“They’re all yours,” says the psychiatrist. In front of me, a group of 15 young men. Clad in baseball hats or skullcaps, some have long beards, others tattoos. Everyone is wearing sunglasses though we are indoors. The youngest one looks barely over 18. With closely cropped blonde hair and fear-drenched eyes he is visibly shaking, seemingly locked into a permanent state of anxiety. I barely notice an accidental bang of a chair against the wall but it raises startled angry curses from the hypervigilant men in the room. My first experience teaching veterans with PTSD. At first: A lewd joke, laughs, and “these breathing exercises are stupid.” Afterwards: “I can’t remember the last time I’ve felt so relaxed.” They conclude: “This is why we think we smoke, all that deep breathing.” To their psychiatrist: “We tested her and she passed.” Phew.
Though the military trains them for war, it does not train them for peace. After a long deployment of holding their breath in combat, they often return to civilian life no longer knowing how to breathe. Over 20% of the 2 million veterans returning from Iraq and Afghanistan suffer from Post-traumatic Stress Disorder (PTSD), a disorder characterized by severe anxiety, debilitating flashbacks of traumatic events, and alarmingly high rates of suicide. Unfortunately, traditional treatments for PTSD (medication and exposure therapy) are often hard to bear or noxious. These treatments have depressingly low success rates.
In 2009, I entered the laboratory of Dr. Richard Davidson as a postdoctoral fellow and dedicated my research to investigating how yoga and breathing-based practices (Sudarshan Kriya Yoga) can help returning veterans. Initial participant interviews were gruesome. Entrenched in the hellish grip of war memories, 24-year olds said they felt 80 and recount stories of horror. Others cried and showed me tattoos of the names of friends they lost to combat or suicide. In some of the worst cases, the trauma of war was coupled with that of rape.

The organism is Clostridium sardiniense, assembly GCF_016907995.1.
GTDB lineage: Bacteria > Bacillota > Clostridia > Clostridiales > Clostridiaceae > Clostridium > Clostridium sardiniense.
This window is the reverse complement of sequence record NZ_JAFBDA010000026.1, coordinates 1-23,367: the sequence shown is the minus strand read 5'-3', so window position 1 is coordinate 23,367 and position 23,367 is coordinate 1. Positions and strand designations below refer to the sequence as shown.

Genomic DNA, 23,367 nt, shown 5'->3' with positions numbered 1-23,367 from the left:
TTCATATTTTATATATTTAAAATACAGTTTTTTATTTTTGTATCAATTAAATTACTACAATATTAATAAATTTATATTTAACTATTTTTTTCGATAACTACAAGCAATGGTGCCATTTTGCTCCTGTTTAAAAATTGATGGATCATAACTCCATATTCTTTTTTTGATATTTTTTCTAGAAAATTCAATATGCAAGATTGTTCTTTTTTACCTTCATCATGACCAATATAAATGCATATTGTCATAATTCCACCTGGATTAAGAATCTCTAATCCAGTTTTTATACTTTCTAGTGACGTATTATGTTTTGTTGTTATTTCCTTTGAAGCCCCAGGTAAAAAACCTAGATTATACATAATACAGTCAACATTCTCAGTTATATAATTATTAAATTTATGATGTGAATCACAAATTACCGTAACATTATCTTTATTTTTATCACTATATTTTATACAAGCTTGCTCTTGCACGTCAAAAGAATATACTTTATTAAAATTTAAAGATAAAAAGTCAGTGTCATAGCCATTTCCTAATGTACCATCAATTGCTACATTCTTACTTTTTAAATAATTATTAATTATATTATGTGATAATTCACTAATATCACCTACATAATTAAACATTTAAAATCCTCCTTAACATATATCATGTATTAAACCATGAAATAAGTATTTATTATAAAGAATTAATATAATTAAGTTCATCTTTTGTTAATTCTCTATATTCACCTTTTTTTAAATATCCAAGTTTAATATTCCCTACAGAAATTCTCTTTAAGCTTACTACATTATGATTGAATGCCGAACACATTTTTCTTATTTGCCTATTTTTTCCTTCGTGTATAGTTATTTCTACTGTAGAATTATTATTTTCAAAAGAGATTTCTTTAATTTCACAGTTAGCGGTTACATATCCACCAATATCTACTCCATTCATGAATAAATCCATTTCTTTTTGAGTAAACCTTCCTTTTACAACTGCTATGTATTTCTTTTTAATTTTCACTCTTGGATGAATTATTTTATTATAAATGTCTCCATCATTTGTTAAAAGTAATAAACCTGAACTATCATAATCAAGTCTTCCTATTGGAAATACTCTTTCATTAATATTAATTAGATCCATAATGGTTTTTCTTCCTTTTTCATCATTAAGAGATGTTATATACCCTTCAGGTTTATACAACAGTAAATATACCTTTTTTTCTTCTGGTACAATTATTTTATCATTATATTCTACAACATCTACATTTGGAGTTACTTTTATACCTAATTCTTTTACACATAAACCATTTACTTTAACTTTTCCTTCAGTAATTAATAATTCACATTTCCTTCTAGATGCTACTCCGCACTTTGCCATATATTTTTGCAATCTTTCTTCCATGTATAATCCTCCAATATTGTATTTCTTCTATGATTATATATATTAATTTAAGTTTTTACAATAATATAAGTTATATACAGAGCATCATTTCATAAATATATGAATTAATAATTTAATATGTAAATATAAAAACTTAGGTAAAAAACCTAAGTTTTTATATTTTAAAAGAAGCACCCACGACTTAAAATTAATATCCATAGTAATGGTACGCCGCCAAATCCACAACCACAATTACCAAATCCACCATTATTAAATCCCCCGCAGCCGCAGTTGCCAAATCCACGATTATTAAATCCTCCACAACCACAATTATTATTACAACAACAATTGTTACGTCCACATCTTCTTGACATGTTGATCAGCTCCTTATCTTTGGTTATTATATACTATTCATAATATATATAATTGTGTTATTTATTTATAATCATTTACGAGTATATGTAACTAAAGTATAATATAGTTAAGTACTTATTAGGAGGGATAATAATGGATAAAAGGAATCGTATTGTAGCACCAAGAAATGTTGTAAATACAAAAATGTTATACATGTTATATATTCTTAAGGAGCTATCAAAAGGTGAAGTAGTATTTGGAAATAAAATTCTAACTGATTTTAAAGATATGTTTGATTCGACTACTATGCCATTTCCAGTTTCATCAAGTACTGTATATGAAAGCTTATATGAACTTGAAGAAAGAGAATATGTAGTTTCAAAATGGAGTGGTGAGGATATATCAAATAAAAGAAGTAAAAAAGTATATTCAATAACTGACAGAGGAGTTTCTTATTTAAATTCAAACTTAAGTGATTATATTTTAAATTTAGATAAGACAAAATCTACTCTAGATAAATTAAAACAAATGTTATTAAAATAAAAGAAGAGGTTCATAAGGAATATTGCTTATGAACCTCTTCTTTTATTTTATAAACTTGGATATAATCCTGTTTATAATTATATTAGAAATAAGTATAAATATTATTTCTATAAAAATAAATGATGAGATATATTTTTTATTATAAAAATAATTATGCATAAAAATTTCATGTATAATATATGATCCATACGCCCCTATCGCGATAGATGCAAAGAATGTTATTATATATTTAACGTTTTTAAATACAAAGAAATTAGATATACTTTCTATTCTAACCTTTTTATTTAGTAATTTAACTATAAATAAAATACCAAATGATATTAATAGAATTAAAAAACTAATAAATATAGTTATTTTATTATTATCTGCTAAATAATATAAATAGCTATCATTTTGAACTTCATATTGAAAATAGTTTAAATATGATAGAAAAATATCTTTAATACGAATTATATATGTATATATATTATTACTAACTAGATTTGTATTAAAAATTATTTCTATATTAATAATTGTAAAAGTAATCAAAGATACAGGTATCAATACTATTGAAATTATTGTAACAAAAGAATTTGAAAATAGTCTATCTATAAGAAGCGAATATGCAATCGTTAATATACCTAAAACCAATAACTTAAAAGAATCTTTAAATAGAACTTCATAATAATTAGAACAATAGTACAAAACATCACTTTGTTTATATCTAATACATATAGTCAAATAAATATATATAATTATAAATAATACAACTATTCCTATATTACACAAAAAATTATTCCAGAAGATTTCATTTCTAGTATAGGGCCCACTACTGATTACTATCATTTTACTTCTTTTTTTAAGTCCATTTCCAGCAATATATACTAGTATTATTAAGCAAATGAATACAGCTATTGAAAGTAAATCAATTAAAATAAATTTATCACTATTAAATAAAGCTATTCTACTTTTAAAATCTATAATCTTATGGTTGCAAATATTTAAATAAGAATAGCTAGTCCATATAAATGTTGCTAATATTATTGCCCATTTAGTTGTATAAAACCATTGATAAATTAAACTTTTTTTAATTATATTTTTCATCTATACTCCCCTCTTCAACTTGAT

The one-week intervention was successful. Statistical analyses showed significant decreases in PTSD, anxiety, and insomnia. Improvements remained one year later, suggesting permanent change. More telling were the veterans’ words: “I feel like I have been dead since I came back from Iraq and I feel like I am alive again. I feel happy, like a kid again,” shares a former Army officer. “A few weeks ago shooting, cars exploding, screaming, death, that was your world. Now back home, no one knows what it is like over there so no one knows how to help you get back your normalcy. They label you a victim of the war. I AM NOT A VICTIM… but how do I get back my normalcy? For most of us it is booze and Ambien. It works for a brief period then it takes over your life. Until this study, I could not find the right help for me, BREATH’ing like a champ!” writes a young marine.
“I AM NOT A VICTIM.” Someone with the courage to go to war does not easily embrace victimhood. The beauty of yoga-based practices, however, is that they do not require dependence on a therapist or drug. The veterans learn how to take care of their own mind and well-being using their breath. Empowered and relieved of their anxiety, they often reconnect with the spirit of service that led them to volunteer for the military in the first place. Now, this service is dedicated to other vets. “Thank you for giving me my life back,” shared Travis Leanna, a young marine who participated in our study and then decided to become an instructor with Project Welcome Home Troops (the organization that teaches Sudarshan Kriya Yoga to veterans) so he could help other vets.
I am deeply grateful to every veteran in this study not only for their participation, but for embodying the true meaning of service, commitment, compassion, integrity, humility and kindness.
An award-winning documentary filmmaker, Phie Ambo, shadowed our entire study and filmed the veterans’ transformation. It is called Free the Mind and its trailer is currently one of the most popular on iTunes (click here to watch it). Distribution is limited (for locations, see here). You can request a showing in your city on tugg.com.